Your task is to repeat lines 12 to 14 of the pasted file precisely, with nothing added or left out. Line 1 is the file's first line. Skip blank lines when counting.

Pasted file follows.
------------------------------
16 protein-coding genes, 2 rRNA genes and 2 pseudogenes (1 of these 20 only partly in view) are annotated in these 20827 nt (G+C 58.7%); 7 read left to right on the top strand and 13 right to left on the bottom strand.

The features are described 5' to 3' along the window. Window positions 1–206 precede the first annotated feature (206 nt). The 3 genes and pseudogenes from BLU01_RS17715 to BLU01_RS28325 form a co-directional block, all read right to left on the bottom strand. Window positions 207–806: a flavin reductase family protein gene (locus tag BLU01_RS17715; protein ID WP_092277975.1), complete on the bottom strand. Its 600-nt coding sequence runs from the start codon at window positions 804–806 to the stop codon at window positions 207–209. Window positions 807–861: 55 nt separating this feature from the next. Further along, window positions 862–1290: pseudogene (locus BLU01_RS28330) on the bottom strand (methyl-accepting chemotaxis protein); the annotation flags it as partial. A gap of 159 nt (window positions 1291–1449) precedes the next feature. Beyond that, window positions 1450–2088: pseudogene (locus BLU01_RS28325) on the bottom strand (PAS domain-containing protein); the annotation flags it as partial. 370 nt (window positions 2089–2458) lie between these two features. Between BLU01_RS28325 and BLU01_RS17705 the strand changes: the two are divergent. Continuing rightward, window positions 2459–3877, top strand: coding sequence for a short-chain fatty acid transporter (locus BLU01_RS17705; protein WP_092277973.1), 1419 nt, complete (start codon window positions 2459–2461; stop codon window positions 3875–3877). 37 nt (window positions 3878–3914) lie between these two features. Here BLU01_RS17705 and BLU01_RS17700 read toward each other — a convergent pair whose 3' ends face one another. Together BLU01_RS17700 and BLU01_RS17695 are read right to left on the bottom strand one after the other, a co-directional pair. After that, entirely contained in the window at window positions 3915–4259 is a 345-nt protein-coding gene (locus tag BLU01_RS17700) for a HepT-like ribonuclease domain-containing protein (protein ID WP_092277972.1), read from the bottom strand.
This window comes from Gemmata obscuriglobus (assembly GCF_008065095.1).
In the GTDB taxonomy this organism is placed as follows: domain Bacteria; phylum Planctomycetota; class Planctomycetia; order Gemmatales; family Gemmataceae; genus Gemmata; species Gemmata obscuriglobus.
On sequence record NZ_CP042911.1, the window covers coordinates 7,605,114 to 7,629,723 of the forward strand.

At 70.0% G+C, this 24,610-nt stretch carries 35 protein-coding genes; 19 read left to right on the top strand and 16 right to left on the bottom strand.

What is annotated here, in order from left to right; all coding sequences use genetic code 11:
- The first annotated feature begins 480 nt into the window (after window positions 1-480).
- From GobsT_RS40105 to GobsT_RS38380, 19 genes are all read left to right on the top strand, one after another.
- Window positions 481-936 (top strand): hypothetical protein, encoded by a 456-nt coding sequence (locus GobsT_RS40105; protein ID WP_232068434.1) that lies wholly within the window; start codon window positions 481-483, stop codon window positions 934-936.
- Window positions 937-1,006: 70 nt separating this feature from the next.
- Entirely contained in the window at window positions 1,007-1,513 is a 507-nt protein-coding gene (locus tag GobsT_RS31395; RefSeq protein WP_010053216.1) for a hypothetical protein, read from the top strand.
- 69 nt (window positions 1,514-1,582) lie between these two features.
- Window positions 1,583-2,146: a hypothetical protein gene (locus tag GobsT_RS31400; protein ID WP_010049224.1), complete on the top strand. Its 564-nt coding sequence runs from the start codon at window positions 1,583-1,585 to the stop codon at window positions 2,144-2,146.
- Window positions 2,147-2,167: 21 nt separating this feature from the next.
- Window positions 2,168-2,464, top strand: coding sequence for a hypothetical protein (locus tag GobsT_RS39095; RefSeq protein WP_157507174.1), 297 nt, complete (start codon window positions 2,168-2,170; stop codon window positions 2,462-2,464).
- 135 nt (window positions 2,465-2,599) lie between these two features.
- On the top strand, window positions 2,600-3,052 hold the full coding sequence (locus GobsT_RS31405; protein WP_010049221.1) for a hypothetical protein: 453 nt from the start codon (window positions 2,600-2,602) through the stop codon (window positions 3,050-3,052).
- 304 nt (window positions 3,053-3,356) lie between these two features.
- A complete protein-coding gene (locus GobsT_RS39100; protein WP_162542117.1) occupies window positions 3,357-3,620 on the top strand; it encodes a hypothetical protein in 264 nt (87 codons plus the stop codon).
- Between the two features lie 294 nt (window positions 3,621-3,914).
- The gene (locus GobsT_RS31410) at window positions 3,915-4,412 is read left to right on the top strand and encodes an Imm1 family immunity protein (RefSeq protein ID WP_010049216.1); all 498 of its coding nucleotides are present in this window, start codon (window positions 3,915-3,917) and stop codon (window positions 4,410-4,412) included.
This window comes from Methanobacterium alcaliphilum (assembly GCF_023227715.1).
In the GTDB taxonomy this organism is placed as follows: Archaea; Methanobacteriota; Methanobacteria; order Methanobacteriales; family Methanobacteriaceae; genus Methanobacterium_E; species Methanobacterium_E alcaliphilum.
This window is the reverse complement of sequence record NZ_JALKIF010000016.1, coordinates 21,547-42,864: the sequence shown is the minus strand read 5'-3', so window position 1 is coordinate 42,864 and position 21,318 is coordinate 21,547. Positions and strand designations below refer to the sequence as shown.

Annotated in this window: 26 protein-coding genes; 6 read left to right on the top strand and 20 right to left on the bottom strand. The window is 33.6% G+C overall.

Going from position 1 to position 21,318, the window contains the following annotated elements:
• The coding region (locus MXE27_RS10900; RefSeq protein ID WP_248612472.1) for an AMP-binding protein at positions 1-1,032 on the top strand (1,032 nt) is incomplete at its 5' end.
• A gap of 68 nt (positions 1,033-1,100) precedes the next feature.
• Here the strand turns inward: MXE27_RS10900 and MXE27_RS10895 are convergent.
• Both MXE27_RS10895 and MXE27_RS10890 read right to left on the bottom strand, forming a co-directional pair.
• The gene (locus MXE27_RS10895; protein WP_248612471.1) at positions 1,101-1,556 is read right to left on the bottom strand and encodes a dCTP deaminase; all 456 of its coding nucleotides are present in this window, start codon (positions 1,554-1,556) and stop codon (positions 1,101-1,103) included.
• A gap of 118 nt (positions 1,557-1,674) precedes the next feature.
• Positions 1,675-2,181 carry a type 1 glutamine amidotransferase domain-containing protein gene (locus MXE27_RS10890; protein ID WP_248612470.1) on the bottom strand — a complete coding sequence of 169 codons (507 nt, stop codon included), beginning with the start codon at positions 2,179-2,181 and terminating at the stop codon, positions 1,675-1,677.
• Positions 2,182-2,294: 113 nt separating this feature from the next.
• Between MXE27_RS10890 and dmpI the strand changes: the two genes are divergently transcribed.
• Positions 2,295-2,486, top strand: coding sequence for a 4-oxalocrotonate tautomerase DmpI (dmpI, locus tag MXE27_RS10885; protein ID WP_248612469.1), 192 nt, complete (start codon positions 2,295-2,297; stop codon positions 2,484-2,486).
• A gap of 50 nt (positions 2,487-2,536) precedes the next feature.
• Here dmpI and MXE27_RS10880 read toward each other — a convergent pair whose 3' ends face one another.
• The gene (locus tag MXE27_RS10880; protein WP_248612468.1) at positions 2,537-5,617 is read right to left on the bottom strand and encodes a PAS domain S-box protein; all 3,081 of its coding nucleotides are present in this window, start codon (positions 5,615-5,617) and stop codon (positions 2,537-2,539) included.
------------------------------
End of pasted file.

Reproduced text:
- Entirely contained in the window at window positions 1,007-1,513 is a 507-nt protein-coding gene (locus tag GobsT_RS31395; RefSeq protein WP_010053216.1) for a hypothetical protein, read from the top strand.
- 69 nt (window positions 1,514-1,582) lie between these two features.
- Window positions 1,583-2,146: a hypothetical protein gene (locus tag GobsT_RS31400; protein ID WP_010049224.1), complete on the top strand. Its 564-nt coding sequence runs from the start codon at window positions 1,583-1,585 to the stop codon at window positions 2,144-2,146.